Tag Archives: creativity

Taming Your Inner Toddler (So You Can Get Back To Work)

In honor of National Novel Writing Month (NaNoWriMo), I offer this advice (from my point of view as a novelist and a preschool teacher.)

Good luck meeting your writing goals this month!!! 🙂


In the writing world, we often hear about turning off our inner editors so we can freely create our masterpieces without the burden of worrying that our work of art is really a piece of crap. But what if we can’t even begin to create? What if we stare at that annoying-as-heck blinking cursor and no words will come? Not even crappy ones? What if we can’t make our way over the clutter of our lives to the computer desk?


Sometimes it’s not the inner editor preventing us from working. It’s the inner toddler.


That screaming, stomping, whining toddler commands our attention and stands in our way of getting any work done. What can we do about that droopy-diapered monkey who’s climbing over our desk and demanding to be fed right now? I’m far from a writing expert, but I have a lot of experience with young children. So here’s my advice—for me as much as for you—on how to handle the demands of this anti-writing demon.


  1. Feed her. If you feed a toddler cookies and candy and the yummy-but-bad-for-you stuff, she’ll get all crazy and sick and need even more attention. We don’t want that. Nope, we need to feed her the good stuff. The green stuff. The stuff that’s full of vitamins and minerals and gives you energy and mental clarity. Good nutrition helps productivity.
  2. Exercise her. Toddlers need to move! Run, walk, dance, wiggle—movement helps the brain in so many ways. Exercising your inner toddler will magically open your creative brain!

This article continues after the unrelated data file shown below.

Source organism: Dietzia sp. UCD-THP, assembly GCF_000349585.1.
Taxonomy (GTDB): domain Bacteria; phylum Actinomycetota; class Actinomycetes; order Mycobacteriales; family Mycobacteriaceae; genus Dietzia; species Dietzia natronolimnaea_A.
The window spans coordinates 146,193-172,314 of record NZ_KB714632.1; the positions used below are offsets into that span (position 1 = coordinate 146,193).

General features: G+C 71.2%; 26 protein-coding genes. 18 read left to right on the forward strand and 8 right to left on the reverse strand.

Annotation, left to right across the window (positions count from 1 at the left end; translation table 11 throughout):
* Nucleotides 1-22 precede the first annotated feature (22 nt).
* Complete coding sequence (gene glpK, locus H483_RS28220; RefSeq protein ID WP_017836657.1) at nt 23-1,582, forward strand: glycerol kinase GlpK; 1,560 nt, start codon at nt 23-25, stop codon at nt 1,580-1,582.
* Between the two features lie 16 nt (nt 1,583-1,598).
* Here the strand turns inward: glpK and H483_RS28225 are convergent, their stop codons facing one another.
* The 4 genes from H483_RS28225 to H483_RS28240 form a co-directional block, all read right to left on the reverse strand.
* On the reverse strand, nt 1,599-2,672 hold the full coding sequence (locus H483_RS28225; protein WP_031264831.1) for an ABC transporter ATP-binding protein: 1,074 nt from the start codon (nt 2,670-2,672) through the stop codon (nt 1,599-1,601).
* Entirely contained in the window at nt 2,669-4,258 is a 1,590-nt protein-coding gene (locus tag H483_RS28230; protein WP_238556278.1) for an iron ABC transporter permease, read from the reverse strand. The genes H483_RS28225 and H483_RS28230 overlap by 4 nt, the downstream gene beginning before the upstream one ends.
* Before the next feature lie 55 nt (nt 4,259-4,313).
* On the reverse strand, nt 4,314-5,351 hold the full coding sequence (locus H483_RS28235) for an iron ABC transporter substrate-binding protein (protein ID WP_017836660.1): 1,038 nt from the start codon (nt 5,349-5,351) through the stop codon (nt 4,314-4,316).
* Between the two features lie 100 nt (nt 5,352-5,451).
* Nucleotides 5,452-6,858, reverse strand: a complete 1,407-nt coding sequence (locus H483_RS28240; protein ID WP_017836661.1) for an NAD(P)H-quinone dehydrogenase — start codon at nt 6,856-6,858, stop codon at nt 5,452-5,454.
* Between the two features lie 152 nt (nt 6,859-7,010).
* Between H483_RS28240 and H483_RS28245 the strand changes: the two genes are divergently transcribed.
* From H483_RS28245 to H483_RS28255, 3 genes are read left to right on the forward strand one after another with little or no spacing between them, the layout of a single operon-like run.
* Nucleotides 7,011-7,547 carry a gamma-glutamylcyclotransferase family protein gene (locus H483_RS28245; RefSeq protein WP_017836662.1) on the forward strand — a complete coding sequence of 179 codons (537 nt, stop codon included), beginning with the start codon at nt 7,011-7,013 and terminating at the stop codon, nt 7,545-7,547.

3. Clothe her. Maybe your inner toddler loves running around naked. Maybe she likes the ratty pajamas she’s insisted on wearing all week. But if she’s not letting you get any work done, maybe she needs to get dressed up to feel like a big kid. Big kids settle down longer than toddlers, right? If words won’t come, something as simple as putting on a pair of decent pants and brushing your hair might help you to feel like the professional you are.
  4. Entertain her. She’s bored. She’s understimulated. She needs culture, darn it! Writer brains need fuel. If words and ideas aren’t flowing, try something new! Your inner toddler might need a trip to the art museum. She might love to see a show at the local community theatre. (Or, hey, your toddler might be mature enough to handle Broadway!) She might need to eat a meal in a restaurant with real people, or a long walk through a beautiful garden. She might need to run through a field with her bare feet. Your inner toddler needs to experience the world through her senses. Connecting with our senses can help our creativity to flow.
  5. Socialize her. No matter what a pain a toddler is to take into public, you can’t keep her locked up. Take her some place—a park, a mall, any populated area—and let her watch people. If she wants to scribble some notes, let her. Don’t teach her not to talk to strangers—that advice is outdated, anyway. Random conversations with strangers can lead to sparks of story ideas. When a writer is fed real-life stories, inspiration is sure to follow.
  6. Read to her. Toddlers need to be read to. Writers need stories the way plants need water. If you’re having a hard time creating a new world on that blank canvas, you may need a reading vacation. Read anything—a book, a magazine, the short story on the Chipotle bag. You’ll remember what made you want to be a writer in the first place.
  7. Take her to the doctor. Toddlers get sick. They need frequent check-ups. If you’re experiencing any underlying health issues, don’t ignore them. See the professionals. This includes taking care of your toddler’s mental health. Depression, anxiety, and other issues can seriously impair your productivity, but help is available. Please don’t ignore your inner toddler’s cry for help.